So, what are we left with:  Shawn Michaels has to defend that title.  And it'll kill you all to hear this, but whether it's tonight or next month on PPV, or whenever, the guy who takes the belt from him will be, and should be, Triple H.  Oh, dear, the Clique strikes again!  But honestly, HHH has given up two clean decisions (and his title) to a retired guy.  Yes, he gave it up to his good buddy, but he still needs to get something back.  Being the guy to bring Michaels back to reality should suffice.
    The rosy, pie-in-the-sky optimist's outlook here is that Michaels COULD work once or twice a month, and wouldn't have to lose the title (so very predictably) in his first defense.  Hell, after last night, I think it'd be great if Michaels did a mini-program with Chris Jericho (headline December's PPV), before going back to Triple H (for the Rumble), or something like that.  I hope that the Fed has options like this, and that they haven't booked themselves into a corner just to give us a special moment at last night's PPV.
    In any case, Shawn Michaels' first address as World Champion (a title different from the one he previously held five times) should be quite illuminating.
    The other big question mark for tonight:  will Scott Steiner show up?  And if he does, is it in the role of Guest Star while maintaining his free agent status, or does he commit to RAW full time?  What the WWE needs right now are top heels, but based on the way the crowd responded to Steiner last night, they've got themselves a babyface sensation.  So I guess toss out the notebook of ideas for reviving Booker vs. Steiner...  in fact, if Steiner's gonna be a face, I'm not sure exactly what you could do with him on the RAW roster.  HHH and Jericho are the only two really viable top heels on the show, and both fit in better with Michaels at this point.
    The RAW tag division got a boost last night, too, as D-Von Dudley returned to his old self, at the side of Bubba Dudley.  On a roster that has solid heel duos in Three Minute Warning and Storm/Regal (as well as the makeshift tag champs, Jericho and Christian), having an established babyface team around is a huge step forward.  Bubba had nominal success as a singles, but I think reforming the Dudleys is the right move for everybody involved.
    Check out RAW tonight to see how the fall-out from the PPV plays itself out... or come on back to OO on Tuesday for Lee Filas' recap of the show!
  • WWE.com is reporting that Triple suffered an as-yet-undetermined throat injury during the Elimination Chamber match.  I didn't note any one particular spot where that might have happened, but unless it was at the very end, it apparently wasn't anything that hampered him from going to the planned finish with Michaels.
    If I'd had to bet, I'd have thought Rob Van Dam came out of the Chamber the worst for wear.  He had a couple spots that looked like they genuinely hurt him for real...
  • Some stuff from Jim Ross' weekend WWE.com column, while I'm cribbing:
    The reported injuries to Justin Credible and Ivory from last week's RAW tapings weren't so bad: Credible suffered a stinger, necessitating an early finish to his match with Tommy Dreamer, and Ivory got a few stitches in her lip, but both are basically fine...  Kanyon got good grades for his dark match outings last week, and will probably be reporting to the SD! roster by the new year...  WWE has reached a verbal agreement with Nathan Jones, and has not ruled out the possibility of bringing in Ernest Miller...  Rey Mysterio will be on the shelf for a couple of weeks following a minor knee surgery on December 5...  Billy Gunn's bad shoulder still has not been definitively diagnosed, but he's still got some numbness in his arm and will be evaluated again in a month...  and finally, JR confirms that Lesnar will receive some time off now, to allow his ribs to heal up.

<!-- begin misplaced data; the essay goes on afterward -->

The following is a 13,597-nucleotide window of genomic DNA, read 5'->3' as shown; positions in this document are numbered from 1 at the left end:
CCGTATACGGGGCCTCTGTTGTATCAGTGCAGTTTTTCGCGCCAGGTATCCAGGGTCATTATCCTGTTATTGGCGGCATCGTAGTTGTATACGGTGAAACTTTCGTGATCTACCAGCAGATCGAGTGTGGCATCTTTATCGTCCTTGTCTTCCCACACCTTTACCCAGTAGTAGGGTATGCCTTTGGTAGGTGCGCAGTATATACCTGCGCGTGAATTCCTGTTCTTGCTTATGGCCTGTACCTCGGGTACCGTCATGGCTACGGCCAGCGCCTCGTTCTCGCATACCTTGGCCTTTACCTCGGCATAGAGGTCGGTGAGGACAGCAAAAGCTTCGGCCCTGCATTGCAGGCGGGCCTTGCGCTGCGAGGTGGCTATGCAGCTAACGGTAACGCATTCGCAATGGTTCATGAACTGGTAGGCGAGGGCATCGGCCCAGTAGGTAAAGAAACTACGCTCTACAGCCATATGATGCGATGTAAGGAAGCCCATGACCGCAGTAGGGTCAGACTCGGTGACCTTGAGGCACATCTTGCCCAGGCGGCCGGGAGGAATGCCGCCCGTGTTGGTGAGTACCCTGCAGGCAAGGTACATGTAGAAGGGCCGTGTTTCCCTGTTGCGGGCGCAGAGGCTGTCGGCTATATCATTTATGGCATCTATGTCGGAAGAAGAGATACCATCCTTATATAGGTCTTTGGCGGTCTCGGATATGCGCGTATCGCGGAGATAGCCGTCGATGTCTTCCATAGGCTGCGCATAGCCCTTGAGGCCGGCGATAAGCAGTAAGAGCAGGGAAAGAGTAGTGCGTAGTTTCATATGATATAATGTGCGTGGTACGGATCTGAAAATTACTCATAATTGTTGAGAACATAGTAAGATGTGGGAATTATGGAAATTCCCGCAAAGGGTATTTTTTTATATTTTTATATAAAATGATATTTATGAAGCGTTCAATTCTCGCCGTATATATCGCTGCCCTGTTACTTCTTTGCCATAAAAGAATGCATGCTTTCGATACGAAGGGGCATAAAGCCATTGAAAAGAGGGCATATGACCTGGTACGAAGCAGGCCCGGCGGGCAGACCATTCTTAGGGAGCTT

• The final rating for last week's SmackDown! was a 3.6 broadcast rating.  That's the same as last week's number.  SD!'s audience dwarfed RAW's last week by nearly one million households, which has led many to speculate about not just Scott Steiner going to RAW, but also to a renewed dialogue between WWE and Steve Austin about him also appearing on RAW.
    I'm not so sure that totally rash measures would be resorted to after one week's worth of really poor ratings for RAW, but hey, I'd welcome Austin back readily enough.  I'd be more fired up for that than Hogan or Rock returning on SD!, anyway... but that's probably just me.  And it's definitely dismissing the simple fact of the backstage elements that would be involved with any potential Austin return...
  • And I think with all the long-winded rambling I did at the top, that should be just about enough for today.  Folks in the northeast, you're on call:  send some TV tapings spoilers my way, please!  We'll post 'em on Wednesday, along with the rest of the midweek news.
    See you then...


Rick Scaia is a wrestling fan from Dayton, OH.  He's been doing this since 1995, but enjoyed it best when the suckers from SportsLine were actually PAYING him to be a fan.